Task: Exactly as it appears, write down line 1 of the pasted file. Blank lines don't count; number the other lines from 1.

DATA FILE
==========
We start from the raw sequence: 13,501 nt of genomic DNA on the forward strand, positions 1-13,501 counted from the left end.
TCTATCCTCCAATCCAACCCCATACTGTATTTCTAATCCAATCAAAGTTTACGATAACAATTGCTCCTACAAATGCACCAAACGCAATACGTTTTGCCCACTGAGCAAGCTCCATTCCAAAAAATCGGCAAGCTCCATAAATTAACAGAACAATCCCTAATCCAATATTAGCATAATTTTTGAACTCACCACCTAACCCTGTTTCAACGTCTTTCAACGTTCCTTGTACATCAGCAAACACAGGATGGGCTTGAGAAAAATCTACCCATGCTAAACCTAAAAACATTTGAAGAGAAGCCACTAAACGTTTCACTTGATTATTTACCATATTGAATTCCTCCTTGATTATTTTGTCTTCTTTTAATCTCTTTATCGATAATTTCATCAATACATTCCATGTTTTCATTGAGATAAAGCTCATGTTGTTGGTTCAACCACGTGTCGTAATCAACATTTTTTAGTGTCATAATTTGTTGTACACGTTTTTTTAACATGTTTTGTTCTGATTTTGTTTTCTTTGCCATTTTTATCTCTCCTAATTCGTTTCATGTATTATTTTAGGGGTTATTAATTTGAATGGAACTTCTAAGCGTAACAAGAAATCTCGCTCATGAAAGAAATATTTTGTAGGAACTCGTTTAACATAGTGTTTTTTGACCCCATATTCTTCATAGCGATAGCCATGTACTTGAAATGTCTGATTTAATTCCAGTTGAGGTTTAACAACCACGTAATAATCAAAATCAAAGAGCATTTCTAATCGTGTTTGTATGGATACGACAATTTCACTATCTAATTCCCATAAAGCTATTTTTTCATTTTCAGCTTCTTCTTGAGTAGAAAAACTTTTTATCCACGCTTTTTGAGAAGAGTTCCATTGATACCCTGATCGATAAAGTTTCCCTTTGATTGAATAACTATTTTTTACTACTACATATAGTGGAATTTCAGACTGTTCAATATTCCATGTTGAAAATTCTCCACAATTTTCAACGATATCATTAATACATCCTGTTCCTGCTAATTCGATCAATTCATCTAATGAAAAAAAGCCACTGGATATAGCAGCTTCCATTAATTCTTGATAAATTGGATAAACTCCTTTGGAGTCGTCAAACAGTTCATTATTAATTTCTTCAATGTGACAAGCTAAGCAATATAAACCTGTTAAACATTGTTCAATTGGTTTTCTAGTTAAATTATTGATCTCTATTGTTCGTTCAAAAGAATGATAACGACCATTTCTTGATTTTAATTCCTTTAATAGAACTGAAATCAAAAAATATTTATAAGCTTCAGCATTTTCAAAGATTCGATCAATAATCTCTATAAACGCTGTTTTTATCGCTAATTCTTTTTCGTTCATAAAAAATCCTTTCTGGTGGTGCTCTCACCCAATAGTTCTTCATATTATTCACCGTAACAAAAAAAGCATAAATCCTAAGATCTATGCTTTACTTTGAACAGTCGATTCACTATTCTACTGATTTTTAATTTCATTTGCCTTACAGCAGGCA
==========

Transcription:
We start from the raw sequence: 13,501 nt of genomic DNA on the forward strand, positions 1-13,501 counted from the left end.